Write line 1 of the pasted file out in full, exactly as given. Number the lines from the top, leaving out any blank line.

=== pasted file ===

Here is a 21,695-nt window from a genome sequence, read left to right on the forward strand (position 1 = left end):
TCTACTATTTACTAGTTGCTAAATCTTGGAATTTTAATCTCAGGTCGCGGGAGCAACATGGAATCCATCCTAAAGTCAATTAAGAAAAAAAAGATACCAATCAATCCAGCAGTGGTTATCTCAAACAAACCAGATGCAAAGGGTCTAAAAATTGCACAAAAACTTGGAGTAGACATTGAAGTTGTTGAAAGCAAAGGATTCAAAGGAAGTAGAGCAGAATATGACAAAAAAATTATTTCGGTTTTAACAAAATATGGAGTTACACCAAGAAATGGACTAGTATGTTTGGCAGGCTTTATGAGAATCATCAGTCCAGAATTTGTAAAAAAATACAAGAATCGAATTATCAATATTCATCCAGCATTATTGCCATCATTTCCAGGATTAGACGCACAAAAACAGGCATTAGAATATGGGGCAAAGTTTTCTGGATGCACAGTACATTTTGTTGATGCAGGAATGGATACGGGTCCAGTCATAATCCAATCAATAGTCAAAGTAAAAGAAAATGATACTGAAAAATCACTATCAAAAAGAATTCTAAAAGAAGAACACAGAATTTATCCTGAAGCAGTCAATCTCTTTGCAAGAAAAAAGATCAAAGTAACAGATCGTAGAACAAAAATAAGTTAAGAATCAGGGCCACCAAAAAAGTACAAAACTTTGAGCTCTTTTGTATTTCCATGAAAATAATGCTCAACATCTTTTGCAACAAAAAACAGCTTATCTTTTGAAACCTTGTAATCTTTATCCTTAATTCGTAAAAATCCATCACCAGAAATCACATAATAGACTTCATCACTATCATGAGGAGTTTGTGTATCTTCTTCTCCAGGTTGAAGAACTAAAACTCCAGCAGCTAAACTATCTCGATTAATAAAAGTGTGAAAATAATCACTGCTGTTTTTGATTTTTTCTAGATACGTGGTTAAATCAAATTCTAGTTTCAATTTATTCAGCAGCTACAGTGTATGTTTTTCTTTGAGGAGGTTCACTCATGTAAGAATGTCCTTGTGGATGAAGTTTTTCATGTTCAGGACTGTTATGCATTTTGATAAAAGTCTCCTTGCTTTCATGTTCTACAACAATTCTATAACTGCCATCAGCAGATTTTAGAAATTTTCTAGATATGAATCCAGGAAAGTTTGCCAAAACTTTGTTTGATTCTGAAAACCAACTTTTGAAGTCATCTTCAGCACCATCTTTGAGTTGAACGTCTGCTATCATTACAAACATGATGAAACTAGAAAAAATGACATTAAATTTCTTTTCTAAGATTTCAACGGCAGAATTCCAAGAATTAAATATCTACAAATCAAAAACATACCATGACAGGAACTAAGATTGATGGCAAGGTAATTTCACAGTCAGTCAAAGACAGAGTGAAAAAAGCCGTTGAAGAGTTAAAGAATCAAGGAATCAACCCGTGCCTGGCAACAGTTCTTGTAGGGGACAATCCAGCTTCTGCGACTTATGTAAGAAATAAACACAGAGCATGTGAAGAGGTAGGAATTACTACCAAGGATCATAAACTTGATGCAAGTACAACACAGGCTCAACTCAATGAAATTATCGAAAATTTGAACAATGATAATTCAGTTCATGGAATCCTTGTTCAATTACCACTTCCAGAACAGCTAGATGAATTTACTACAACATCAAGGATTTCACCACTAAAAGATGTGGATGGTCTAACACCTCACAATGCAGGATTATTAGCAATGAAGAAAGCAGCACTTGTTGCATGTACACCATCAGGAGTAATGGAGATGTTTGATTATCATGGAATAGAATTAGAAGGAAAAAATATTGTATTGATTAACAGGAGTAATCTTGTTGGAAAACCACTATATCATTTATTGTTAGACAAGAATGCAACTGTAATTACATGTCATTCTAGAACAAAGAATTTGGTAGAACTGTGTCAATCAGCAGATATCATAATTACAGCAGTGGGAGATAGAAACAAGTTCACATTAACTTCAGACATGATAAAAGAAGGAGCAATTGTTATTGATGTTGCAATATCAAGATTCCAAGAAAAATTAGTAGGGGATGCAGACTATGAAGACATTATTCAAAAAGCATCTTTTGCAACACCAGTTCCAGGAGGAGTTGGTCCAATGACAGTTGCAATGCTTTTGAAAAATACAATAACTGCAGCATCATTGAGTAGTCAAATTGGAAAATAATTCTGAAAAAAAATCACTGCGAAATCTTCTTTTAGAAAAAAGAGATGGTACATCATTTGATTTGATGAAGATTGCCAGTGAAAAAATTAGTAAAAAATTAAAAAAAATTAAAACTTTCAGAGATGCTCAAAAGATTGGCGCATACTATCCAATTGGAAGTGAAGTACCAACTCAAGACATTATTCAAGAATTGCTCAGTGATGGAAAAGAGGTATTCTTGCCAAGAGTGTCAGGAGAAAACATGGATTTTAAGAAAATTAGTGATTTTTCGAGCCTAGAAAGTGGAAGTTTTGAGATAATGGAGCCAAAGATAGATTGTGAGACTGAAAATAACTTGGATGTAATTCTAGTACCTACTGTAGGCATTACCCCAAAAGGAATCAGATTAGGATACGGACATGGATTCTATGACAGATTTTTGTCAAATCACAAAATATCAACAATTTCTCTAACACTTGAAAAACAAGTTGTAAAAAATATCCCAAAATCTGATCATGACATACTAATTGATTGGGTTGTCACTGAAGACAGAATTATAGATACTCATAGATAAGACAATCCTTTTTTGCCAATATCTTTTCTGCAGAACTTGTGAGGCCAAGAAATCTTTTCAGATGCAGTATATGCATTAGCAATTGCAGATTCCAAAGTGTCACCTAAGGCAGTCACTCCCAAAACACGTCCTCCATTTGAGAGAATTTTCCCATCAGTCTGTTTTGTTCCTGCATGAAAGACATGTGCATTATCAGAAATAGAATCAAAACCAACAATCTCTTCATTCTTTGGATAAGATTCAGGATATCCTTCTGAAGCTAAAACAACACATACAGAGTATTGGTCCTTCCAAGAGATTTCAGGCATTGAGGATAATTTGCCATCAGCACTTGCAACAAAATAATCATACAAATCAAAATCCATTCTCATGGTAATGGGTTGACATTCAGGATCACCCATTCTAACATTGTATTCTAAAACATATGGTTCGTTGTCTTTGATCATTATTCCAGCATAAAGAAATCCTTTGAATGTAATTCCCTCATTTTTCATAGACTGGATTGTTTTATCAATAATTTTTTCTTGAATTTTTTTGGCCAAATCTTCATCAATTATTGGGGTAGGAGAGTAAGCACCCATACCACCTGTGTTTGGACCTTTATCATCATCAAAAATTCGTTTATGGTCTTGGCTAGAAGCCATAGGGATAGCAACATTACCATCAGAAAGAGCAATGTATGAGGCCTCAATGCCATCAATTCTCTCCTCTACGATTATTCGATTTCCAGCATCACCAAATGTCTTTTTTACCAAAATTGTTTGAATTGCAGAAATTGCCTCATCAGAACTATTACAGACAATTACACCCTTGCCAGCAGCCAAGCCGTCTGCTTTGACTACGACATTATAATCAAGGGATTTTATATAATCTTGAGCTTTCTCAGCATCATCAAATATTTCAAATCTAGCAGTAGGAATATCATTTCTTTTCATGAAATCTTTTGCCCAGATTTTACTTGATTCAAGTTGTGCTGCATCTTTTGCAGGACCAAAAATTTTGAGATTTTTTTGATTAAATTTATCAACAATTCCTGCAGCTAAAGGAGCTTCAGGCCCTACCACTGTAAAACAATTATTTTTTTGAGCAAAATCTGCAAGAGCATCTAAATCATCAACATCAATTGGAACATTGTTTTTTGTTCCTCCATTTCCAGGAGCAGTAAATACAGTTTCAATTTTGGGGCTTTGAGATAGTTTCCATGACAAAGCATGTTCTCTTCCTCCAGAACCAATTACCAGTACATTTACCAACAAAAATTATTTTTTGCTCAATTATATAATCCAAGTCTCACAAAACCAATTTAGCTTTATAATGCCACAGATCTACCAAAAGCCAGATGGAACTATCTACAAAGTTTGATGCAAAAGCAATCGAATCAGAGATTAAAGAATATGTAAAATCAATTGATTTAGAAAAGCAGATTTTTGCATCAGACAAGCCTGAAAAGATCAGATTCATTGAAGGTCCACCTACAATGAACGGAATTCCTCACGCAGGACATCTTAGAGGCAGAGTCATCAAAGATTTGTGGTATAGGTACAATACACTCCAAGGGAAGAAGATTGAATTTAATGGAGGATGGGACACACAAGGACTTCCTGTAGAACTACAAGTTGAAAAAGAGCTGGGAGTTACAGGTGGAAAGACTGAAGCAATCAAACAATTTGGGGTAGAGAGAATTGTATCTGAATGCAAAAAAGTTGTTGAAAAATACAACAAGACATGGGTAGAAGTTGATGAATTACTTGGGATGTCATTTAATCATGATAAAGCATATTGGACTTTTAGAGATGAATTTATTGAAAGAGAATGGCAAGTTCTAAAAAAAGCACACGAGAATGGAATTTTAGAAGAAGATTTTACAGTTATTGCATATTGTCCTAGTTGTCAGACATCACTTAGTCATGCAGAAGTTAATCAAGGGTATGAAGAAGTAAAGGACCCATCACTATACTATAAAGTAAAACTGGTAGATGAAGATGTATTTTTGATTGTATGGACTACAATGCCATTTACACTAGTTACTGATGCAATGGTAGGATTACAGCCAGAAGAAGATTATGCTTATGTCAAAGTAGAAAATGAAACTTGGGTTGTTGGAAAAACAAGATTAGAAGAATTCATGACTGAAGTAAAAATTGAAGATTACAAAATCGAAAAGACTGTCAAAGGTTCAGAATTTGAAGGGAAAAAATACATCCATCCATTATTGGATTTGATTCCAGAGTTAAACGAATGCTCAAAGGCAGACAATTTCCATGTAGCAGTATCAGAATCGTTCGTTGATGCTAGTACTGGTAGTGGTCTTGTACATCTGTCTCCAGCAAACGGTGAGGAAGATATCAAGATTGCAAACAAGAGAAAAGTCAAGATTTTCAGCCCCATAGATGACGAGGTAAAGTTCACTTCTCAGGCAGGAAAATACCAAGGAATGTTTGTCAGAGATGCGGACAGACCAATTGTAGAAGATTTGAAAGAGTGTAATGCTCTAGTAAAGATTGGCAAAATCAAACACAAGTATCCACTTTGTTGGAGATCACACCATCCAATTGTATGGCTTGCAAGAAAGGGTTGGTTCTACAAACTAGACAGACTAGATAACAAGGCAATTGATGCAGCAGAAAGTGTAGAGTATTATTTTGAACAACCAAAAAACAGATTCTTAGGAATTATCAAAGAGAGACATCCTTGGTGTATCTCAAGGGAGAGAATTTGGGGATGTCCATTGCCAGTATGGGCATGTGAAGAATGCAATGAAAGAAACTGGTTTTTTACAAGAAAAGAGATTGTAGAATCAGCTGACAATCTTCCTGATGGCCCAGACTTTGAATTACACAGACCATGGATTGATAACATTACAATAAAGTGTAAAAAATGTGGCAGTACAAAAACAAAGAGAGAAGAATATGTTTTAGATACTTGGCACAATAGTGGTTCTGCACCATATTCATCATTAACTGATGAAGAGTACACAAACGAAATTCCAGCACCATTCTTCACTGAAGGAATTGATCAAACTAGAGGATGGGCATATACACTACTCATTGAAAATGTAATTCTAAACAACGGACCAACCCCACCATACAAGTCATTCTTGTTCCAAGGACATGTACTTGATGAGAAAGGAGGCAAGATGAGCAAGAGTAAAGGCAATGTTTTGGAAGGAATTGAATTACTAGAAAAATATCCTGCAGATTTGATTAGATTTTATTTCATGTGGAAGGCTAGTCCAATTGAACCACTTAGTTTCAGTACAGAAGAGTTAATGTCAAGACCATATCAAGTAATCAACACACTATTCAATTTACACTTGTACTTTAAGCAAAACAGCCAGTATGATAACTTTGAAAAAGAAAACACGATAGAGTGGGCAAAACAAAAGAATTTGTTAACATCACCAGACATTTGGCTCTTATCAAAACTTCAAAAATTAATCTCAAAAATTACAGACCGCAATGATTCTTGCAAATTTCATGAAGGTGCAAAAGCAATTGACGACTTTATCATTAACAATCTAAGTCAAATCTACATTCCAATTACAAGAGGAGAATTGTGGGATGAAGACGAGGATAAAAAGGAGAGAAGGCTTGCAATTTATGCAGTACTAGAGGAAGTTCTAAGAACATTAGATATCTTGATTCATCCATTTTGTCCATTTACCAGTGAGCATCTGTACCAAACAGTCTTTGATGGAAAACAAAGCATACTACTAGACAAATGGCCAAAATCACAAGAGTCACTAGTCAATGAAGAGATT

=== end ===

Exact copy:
Here is a 21,695-nt window from a genome sequence, read left to right on the forward strand (position 1 = left end):